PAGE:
The final story I would like to share today happened over 20 years ago, when I was shepherding in the Netherlands. This story I want to share with you, turned out to be one of those moments, that when you look back at it, you realize your life might have taken a very different course, had things not gone the way they had.

Chantal and me off to go shepherding for the day.

Every day I would shepherd the sheep on the heather or in the forested areas of the nature park the Maashorst in the Netherlands. A few trusty border collies, Chantal my livestock guardian dog at my side and about 4-500 sheep. Every morning, I would take the sheep from their night corral and walk them to the area that would be grazed that day. Some days, I was closer to a cycling path or a route where people liked to walk, other times it was a little more off the beaten track.
Never, in all my life have I ever felt scared while out in the bush. Not in South Africa, not in the Netherlands and so far, not in Canada.  In those days, we did not have cell phones, so if something happened, I would have to wait until someone missed me enough, to come looking for me, or in a worse case scenario, that the sheep would drift away and end up in someone’s yard and then the irate owner would come looking for the shepherd.
Most of the time, when you are out shepherding in a busy country such as the Netherlands, most people would stop for a chat. On a nice sunny day, I was shepherding in a remote area of the park. This was a place where you did not just bump into someone, it was off the beaten track. The area was wooded, with quite a lot of grass growing under the tall trees.
I was sitting down reading a book, when Chantal (our first Sarplaninac LGD) warned me that someone was approaching. I looked around and saw a man watching the flock at about 300meters away. This was not unusual and so I did not mind too much. He stayed quiet some time, just leaning up against a tree watching. The next day, I headed off to the same area with the sheep, collies, and Chantal. At about 11 am, Chantal stood up and warned me that someone or something was in the area. I looked around and spotted the same man as the day before. He was a little closer now and was once again just watching. I felt a little creeped out, as most people would either watch and move on, or watch and then come over for a chat.  He disappeared into the woods.
Sometime later, he reappeared again in another spot. He never approached me, just watched. I could recognize him in his light tan leather jacket and jeans. Chantal would be giving a low growl and the odd woof.  I kept her on a leash, close to me as I did not want to have an incident with my large dog and a tourist.
He spent a good part of the day in the area. That evening I mentioned him to my husband and he suggested I phone and chat with the police. I did that but they said if nothing happened and he was not doing anything illegal, there was not much they could do. I realised they were right, he was doing nothing wrong just watching the sheep eat. Day three; back in my corner of the woods. Chantal was on her lead by my side. Three collies with me, spaced out watching the sheep graze. I was sitting on a little stool attached to my backpack. Chantal sat up and rumbled. I looked up and saw the same man walking purposely towards me. I knew, and felt that something was going to happen. His intention was different and he was walking directly towards me. I stood up as I felt a bit vulnerable sitting down.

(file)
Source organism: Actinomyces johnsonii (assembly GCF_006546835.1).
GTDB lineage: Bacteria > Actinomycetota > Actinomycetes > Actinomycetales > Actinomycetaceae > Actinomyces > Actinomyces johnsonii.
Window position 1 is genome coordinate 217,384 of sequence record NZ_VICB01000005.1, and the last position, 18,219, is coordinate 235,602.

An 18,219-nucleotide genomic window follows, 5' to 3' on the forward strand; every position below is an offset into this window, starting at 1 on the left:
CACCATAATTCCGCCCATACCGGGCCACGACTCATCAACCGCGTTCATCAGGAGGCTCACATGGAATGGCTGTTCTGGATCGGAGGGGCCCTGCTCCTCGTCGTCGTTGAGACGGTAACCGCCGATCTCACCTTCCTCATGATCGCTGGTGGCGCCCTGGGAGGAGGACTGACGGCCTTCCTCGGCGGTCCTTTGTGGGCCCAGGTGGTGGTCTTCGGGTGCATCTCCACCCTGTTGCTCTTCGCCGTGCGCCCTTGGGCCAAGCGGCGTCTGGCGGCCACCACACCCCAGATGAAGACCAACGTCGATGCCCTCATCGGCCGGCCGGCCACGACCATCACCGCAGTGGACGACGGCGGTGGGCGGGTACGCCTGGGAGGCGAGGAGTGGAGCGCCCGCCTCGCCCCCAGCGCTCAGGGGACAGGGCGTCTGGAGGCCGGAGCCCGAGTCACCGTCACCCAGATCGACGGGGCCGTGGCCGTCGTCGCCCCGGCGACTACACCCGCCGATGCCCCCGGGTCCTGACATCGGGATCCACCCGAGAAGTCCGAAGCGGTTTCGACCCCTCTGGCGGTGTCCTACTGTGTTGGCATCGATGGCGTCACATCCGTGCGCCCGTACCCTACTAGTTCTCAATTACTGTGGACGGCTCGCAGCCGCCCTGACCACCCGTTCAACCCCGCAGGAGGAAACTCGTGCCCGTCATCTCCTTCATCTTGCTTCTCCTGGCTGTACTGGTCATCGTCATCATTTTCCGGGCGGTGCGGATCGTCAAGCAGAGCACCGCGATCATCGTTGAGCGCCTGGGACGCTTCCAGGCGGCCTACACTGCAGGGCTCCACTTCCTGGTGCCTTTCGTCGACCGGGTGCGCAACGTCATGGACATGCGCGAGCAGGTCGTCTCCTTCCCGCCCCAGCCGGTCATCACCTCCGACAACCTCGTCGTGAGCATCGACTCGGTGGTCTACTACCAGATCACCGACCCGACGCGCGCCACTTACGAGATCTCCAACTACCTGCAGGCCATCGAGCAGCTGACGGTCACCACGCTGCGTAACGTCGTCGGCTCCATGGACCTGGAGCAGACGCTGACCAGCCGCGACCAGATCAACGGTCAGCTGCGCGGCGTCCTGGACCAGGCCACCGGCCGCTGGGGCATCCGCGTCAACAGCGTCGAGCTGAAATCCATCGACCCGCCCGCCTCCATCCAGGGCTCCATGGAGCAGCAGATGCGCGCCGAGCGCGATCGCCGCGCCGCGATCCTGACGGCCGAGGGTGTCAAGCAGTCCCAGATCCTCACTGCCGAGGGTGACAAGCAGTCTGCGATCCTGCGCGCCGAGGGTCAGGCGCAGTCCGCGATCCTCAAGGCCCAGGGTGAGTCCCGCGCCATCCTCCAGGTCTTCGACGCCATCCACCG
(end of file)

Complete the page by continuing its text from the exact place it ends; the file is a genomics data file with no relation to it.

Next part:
As he got closer, I felt the tension; I kept Chantal close to me, my hand on her collar. I was standing, he was striding down that bush path, he went on past me, kind of nodded his head at me, I felt relieved, when suddenly, he turned and grabbed me.  Within a second, Chantal lunged and bit him on his arm.  He pulled loose, started screaming and yelling at me, then turned and ran off. The level of commotion was high, I was shaken, Chantal was hysterically trying to drag me after this man, the collies, in the excitement were running around trying to gather up the sheep. I was quite shaken.
I moved the sheep to a more public spot, and kept a look out all day. I never saw the man again. That night I spoke with the police and they would keep an eye out for him.

I do often wonder about the “what ifs”, what if I did not have Chantal with me that day? What if she did not bite him, what would have happened? I also wonder if that man was just watching me for a few days, sizing up the collies, sizing up Chantal, waiting for an opportunity.
Having a free-range guardian for animal predators is great, but it sure is nice to have one right with you, next to you, on a lead, at the end of your arm, to keep the scariest predators of them, all at bay.

I am sure many of you can share similar stories and anecdotes about your LGD.